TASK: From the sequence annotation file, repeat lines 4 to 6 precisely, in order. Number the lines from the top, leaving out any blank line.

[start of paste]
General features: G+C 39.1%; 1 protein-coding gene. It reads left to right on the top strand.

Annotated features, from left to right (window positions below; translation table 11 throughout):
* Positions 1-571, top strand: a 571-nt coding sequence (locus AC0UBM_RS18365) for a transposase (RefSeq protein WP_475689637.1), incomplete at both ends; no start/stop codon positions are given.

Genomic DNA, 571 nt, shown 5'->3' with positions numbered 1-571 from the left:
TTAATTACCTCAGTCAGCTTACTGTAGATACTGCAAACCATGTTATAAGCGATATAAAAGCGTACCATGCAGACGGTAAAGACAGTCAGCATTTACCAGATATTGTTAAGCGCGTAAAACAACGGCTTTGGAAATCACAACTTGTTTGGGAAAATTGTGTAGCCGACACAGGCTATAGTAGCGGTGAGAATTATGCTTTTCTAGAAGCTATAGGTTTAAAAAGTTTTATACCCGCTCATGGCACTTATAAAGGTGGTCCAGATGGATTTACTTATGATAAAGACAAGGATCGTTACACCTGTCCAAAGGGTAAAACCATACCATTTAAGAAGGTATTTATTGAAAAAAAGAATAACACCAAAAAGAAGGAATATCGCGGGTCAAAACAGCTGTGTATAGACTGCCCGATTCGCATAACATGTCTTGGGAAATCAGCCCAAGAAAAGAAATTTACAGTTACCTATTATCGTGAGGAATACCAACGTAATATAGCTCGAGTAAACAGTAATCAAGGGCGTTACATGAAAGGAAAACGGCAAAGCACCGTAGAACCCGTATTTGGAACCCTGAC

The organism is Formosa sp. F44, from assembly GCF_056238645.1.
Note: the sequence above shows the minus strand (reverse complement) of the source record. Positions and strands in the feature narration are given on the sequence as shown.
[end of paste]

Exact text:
Genomic DNA, 571 nt, shown 5'->3' with positions numbered 1-571 from the left:
TTAATTACCTCAGTCAGCTTACTGTAGATACTGCAAACCATGTTATAAGCGATATAAAAGCGTACCATGCAGACGGTAAAGACAGTCAGCATTTACCAGATATTGTTAAGCGCGTAAAACAACGGCTTTGGAAATCACAACTTGTTTGGGAAAATTGTGTAGCCGACACAGGCTATAGTAGCGGTGAGAATTATGCTTTTCTAGAAGCTATAGGTTTAAAAAGTTTTATACCCGCTCATGGCACTTATAAAGGTGGTCCAGATGGATTTACTTATGATAAAGACAAGGATCGTTACACCTGTCCAAAGGGTAAAACCATACCATTTAAGAAGGTATTTATTGAAAAAAAGAATAACACCAAAAAGAAGGAATATCGCGGGTCAAAACAGCTGTGTATAGACTGCCCGATTCGCATAACATGTCTTGGGAAATCAGCCCAAGAAAAGAAATTTACAGTTACCTATTATCGTGAGGAATACCAACGTAATATAGCTCGAGTAAACAGTAATCAAGGGCGTTACATGAAAGGAAAACGGCAAAGCACCGTAGAACCCGTATTTGGAACCCTGAC

The organism is Formosa sp. F44, from assembly GCF_056238645.1.